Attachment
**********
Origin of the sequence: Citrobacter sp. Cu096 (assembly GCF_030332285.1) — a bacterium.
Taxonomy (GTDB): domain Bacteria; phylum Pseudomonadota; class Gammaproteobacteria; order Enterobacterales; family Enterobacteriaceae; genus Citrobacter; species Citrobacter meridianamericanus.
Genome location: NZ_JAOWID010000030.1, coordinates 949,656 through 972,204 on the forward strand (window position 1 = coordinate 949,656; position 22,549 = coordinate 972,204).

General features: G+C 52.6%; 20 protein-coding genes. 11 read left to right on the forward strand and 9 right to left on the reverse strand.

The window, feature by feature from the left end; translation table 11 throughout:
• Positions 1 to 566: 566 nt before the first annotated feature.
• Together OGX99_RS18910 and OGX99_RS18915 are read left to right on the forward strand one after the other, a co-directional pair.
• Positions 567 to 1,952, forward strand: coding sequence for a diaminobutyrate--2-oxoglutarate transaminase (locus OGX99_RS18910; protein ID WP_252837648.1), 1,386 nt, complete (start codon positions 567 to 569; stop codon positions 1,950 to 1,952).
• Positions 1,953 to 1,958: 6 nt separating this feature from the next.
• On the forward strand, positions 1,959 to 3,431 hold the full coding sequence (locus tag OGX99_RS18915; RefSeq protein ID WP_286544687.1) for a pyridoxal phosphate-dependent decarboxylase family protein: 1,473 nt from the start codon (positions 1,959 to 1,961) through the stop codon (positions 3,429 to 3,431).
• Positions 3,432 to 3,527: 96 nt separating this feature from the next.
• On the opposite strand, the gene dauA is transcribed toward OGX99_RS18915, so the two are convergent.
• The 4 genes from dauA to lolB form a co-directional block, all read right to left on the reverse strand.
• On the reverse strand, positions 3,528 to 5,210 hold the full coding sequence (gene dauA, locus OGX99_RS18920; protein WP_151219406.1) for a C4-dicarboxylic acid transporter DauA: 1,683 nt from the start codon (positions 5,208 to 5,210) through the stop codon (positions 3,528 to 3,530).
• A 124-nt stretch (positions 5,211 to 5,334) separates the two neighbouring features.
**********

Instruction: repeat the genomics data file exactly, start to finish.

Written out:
Origin of the sequence: Citrobacter sp. Cu096 (assembly GCF_030332285.1) — a bacterium.
Taxonomy (GTDB): domain Bacteria; phylum Pseudomonadota; class Gammaproteobacteria; order Enterobacterales; family Enterobacteriaceae; genus Citrobacter; species Citrobacter meridianamericanus.
Genome location: NZ_JAOWID010000030.1, coordinates 949,656 through 972,204 on the forward strand (window position 1 = coordinate 949,656; position 22,549 = coordinate 972,204).

General features: G+C 52.6%; 20 protein-coding genes. 11 read left to right on the forward strand and 9 right to left on the reverse strand.

The window, feature by feature from the left end; translation table 11 throughout:
• Positions 1 to 566: 566 nt before the first annotated feature.
• Together OGX99_RS18910 and OGX99_RS18915 are read left to right on the forward strand one after the other, a co-directional pair.
• Positions 567 to 1,952, forward strand: coding sequence for a diaminobutyrate--2-oxoglutarate transaminase (locus OGX99_RS18910; protein ID WP_252837648.1), 1,386 nt, complete (start codon positions 567 to 569; stop codon positions 1,950 to 1,952).
• Positions 1,953 to 1,958: 6 nt separating this feature from the next.
• On the forward strand, positions 1,959 to 3,431 hold the full coding sequence (locus tag OGX99_RS18915; RefSeq protein ID WP_286544687.1) for a pyridoxal phosphate-dependent decarboxylase family protein: 1,473 nt from the start codon (positions 1,959 to 1,961) through the stop codon (positions 3,429 to 3,431).
• Positions 3,432 to 3,527: 96 nt separating this feature from the next.
• On the opposite strand, the gene dauA is transcribed toward OGX99_RS18915, so the two are convergent.
• The 4 genes from dauA to lolB form a co-directional block, all read right to left on the reverse strand.
• On the reverse strand, positions 3,528 to 5,210 hold the full coding sequence (gene dauA, locus OGX99_RS18920; protein WP_151219406.1) for a C4-dicarboxylic acid transporter DauA: 1,683 nt from the start codon (positions 5,208 to 5,210) through the stop codon (positions 3,528 to 3,530).
• A 124-nt stretch (positions 5,211 to 5,334) separates the two neighbouring features.